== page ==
Maisons-Laffitte is worth a visit for its chateau and park. To the North-West of Paris, Maisons-Laffitte in the Yvelines département is located between the royal forest of Saint-Germain-en-Laye and the River Seine.
More than half of the commune‘s territory consists of the former hunting grounds of the chateau, ‘Le Parc’, now filled with well-spaced residential areas lined with open spaces and trees – a peaceful and tranquil place enjoyed by its inhabitants.
The Château de Maisons was built on the edge of the River Seine.
However, its garden is oriented towards the forest of Saint-Germain-en-Laye.
The royal beginnings
The estate was designed as the hub of the royal hunting grounds.
The Château de Maisons is the work of French architect François Mansart. Construction lasted from 1630 to 1651. It is considered one of the best examples of baroque architecture in France and a preview of the upcoming palace of Versailles.
Since the 15th century, the Longueils was the main lords of the place. René de Longueil started the construction of the Château in 1630 with his wife’s fortune. At its completion in 1651, the Château de Maisons received the visit of King Louis XIV (the Sun King).
The description of the château
According to French architect Claude Perrault (1613-1688):
“The Château of Maisons, of which Mansart made all the buildings and the gardens, is of such a singular beauty that there is no foreigner who does not go there to see it, as one of the finest things that we have in France”.
The Château was based on a rectangular platform surrounded by a dry moat (a French architectural characteristic of the time).
The middle part of the building links two symmetrical short wings. Each has its own roofline with raked roofs and tall chimney stacks.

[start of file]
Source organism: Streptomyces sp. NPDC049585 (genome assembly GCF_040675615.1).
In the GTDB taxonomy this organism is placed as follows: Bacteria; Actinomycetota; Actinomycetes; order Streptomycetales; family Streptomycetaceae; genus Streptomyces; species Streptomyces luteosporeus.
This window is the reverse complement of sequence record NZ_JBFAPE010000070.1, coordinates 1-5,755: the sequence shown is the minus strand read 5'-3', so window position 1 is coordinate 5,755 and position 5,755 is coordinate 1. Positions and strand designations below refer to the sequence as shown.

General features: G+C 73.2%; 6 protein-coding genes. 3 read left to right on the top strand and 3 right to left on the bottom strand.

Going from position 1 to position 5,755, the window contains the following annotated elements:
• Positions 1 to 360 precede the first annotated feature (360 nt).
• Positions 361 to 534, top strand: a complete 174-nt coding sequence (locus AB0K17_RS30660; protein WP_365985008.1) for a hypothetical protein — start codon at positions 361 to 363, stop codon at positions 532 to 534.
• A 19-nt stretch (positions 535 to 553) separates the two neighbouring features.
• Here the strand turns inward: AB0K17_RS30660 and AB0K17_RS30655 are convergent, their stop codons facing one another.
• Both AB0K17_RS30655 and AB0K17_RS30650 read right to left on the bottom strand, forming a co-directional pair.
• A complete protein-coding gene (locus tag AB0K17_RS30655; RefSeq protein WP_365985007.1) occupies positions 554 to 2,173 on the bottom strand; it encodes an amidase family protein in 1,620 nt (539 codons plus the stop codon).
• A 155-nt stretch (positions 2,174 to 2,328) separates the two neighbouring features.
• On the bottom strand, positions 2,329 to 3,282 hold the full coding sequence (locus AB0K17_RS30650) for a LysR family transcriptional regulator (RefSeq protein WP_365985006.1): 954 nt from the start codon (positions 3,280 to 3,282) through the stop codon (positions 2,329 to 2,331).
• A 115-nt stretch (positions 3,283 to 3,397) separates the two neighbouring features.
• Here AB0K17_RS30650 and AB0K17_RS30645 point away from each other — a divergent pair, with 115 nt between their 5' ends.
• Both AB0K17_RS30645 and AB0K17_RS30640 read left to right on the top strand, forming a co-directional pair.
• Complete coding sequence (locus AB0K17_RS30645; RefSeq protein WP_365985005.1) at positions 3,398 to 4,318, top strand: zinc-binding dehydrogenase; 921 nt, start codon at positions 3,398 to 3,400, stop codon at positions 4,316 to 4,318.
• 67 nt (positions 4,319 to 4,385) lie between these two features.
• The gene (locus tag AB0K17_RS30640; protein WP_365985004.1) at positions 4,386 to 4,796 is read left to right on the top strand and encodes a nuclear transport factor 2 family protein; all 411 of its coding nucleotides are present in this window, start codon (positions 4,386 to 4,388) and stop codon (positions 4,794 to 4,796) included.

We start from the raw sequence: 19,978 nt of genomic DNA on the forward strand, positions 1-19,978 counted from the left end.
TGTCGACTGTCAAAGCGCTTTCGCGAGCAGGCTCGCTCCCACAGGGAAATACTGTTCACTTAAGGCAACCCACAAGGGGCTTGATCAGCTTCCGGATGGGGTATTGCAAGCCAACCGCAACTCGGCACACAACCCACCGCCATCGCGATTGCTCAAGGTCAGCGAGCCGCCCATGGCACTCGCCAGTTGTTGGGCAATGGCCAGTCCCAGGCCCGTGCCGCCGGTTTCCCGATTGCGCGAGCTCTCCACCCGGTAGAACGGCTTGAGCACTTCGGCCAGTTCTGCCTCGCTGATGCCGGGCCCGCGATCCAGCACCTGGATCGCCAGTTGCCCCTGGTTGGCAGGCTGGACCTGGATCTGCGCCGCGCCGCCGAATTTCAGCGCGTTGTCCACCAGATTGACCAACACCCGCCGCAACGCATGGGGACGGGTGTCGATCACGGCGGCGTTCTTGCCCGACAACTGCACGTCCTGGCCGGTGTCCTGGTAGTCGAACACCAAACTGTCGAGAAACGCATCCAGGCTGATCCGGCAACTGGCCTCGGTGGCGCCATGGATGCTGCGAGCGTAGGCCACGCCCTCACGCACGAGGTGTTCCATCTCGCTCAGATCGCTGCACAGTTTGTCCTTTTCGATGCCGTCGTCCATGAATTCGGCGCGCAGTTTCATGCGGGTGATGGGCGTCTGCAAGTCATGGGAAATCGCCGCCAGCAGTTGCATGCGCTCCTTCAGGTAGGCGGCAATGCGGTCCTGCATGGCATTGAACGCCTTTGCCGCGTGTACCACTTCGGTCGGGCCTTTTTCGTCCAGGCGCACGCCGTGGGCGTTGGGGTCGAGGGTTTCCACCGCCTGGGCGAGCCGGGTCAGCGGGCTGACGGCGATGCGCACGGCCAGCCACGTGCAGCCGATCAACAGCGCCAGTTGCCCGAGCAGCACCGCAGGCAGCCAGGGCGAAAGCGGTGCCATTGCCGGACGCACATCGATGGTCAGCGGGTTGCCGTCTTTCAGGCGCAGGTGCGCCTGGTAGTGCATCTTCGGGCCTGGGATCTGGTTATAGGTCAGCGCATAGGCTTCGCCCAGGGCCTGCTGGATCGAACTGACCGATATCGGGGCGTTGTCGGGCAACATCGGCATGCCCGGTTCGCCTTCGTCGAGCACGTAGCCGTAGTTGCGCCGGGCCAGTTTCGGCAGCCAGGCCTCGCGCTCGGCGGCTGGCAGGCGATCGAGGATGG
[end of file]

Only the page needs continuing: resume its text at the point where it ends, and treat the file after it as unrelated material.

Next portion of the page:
The facade’s layout comprises three basement-storeys supporting a Piano Nobile on the ground floor followed by three attic floors above.
The Château in the 18th century
When René de Longueil died in 1677, the Château remained in possession of his family.
In 1777, it came into possession of the Count of Artois, Louis XVI’s brother and future king Charles X. During this time, architect François Joseph Bélanger carried out major internal alterations. The works stopped in 1782 due to a lack of funds. Therefore, the Château ceased to be maintained and started to fall apart.
The Château in the 19th century
When the Revolution rang out, the Château was confiscated as “national goods” and sold to successive owners until 1818 when Parisian banker Jacques Laffitte bought it.
In 1844, the Château was passed on to Jacques’ daughter, the Princess of Moskowa who sold it in 1850.
It was then successively acquired by Monsieur Thomas de Colmar, and by the painter Tilman Grommé, who developed the ‘Petit Parc‘ for housing development. He commissioned the destruction of the entrance gateway to the forecourt and replaced it with a wrought-iron railing brought from the Château de Mailly in Picardy.